Who Controls the Permian?
There’s been an ongoing pendulum swing between majors and independents as the controlling group of the Permian basin’s destiny for many years, but who controls the region now?
Well, according to a new Wood Mackenzie (Woodmac) editorial from the company’s Americas upstream oil and gas research director Benjamin Shattuck, new deals like the Pioneer and Parsley combination are swinging the pendulum from the majors back to the independents “fast”.
“The combined Pioneer/Parsley entity holds almost a million acres in the heart of the Midland Basin,” Shattuck stated in the editorial, which was posted on Woodmac’s website on Tuesday.
“Pioneer is once again a Permian heavyweight. The combined company will produce more regionally than ConocoPhillips and Concho, more than ExxonMobil, and more than Occidental and Anadarko. Considering the massive spending pullbacks of Chevron and ExxonMobil earlier this year, Permian forecasters need to recalibrate their models back to Pioneer’s plans,” Shattuck added in the editorial.
“Even with a lower reinvestment rate than before the deal and the variable dividend not coming into play until 2022, Pioneer will still grow five percent next year,” Shattuck went on to state.
The Woodmac research director highlighted in the editorial that companies like Cimarex and Pioneer led tight oil exploration and commercialization through the first era of Wolfberry and Wolfcamp unconventional activity in the late 2000s. Things changed a few years ago after ExxonMobil acquired BOPCO, however, Shattuck noted, adding that majors stepped-up and unveiled integrated value-chain strategies with company production targets above one million barrels of oil equivalent per day.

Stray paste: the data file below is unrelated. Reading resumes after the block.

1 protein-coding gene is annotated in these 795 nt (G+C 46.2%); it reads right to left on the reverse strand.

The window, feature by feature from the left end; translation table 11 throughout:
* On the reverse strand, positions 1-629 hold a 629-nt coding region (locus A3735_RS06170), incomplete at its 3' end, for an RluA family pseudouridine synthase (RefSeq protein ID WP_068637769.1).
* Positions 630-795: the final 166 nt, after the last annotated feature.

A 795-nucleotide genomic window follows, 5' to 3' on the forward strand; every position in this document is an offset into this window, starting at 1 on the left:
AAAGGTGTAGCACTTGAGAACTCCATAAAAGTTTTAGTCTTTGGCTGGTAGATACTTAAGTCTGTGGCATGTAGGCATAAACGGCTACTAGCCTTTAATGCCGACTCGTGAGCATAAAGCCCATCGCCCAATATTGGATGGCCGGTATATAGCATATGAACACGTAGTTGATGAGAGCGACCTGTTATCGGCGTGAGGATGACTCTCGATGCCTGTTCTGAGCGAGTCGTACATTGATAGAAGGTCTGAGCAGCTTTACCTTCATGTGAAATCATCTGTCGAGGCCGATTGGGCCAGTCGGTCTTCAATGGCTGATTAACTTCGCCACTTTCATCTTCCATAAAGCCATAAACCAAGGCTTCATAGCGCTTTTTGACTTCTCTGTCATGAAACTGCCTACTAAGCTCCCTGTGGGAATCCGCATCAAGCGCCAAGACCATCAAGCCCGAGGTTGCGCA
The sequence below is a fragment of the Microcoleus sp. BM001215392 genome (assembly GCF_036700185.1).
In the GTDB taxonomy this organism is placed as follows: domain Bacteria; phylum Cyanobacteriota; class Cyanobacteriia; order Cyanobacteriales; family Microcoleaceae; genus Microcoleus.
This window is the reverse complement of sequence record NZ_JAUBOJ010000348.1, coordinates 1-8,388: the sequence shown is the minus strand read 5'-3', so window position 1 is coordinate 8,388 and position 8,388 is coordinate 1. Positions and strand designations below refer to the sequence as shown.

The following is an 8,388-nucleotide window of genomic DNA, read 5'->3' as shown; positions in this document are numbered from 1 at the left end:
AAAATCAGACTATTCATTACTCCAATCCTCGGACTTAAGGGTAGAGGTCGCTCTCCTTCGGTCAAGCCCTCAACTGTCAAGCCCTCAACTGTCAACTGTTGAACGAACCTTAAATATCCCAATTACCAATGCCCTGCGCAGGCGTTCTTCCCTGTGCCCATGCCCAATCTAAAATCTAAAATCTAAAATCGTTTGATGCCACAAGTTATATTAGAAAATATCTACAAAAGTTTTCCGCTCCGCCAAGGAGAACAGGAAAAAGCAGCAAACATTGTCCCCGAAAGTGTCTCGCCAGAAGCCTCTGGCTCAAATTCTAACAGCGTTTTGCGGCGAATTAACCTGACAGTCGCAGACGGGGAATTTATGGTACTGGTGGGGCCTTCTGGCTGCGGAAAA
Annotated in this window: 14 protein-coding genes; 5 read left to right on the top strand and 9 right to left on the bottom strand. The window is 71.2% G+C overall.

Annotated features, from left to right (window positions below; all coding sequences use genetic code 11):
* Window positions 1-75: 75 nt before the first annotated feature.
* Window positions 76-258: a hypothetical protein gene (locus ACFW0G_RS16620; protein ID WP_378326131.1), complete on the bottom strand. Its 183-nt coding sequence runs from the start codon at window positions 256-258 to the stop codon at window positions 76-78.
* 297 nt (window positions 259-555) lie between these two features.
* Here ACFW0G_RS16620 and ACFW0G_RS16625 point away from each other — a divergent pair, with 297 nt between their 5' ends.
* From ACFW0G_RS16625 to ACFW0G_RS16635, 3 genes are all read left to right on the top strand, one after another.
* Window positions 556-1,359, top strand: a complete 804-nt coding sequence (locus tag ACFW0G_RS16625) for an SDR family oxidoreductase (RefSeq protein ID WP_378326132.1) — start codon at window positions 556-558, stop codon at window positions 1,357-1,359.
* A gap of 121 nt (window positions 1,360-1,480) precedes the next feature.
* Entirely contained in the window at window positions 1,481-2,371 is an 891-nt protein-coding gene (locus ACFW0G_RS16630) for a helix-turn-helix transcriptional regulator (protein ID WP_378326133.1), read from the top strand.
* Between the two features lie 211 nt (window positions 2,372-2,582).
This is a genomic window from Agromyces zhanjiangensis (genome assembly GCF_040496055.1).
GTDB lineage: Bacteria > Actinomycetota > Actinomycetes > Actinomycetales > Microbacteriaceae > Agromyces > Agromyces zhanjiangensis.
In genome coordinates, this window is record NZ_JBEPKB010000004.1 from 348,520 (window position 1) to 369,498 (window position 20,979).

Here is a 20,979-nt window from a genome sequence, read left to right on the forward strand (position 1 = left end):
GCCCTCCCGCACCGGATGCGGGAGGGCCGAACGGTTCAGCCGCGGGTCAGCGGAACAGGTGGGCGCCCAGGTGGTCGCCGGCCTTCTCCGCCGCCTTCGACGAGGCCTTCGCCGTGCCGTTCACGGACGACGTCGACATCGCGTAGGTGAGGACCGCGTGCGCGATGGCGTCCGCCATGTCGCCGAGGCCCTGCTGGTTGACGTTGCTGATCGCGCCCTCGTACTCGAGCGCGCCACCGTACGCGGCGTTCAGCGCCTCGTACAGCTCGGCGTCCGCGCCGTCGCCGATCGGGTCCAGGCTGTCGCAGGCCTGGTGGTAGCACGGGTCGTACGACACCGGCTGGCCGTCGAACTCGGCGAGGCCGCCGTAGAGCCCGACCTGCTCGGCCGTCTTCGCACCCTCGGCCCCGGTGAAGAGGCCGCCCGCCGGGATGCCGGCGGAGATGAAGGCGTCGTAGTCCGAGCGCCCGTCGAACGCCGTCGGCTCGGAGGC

According to Shattuck, the majors had been in the driver’s seat for the last two years. Shattuck stated that many independents were “somewhat shell-shocked” at how fast capital programs ramped, highlighting that ExxonMobil had over 60 rigs running at peak last year.
The Permian basin straddles Texas and New Mexico and includes cities such as Midland, Odessa, Hobbs and Carlsbad. According to a report from the Permian Strategic Partnership released in September this year, the Permian contains more than 92 billion barrels of oil in proven reserves and enough natural gas to meet U.S. household demand for 60 years.
The report also revealed that, while containing a small fraction of the populations of Texas and New Mexico, the Permian is capable of contributing up to nearly 11 percent of Texas’ gross domestic product and more than 18 percent of New Mexico’s.
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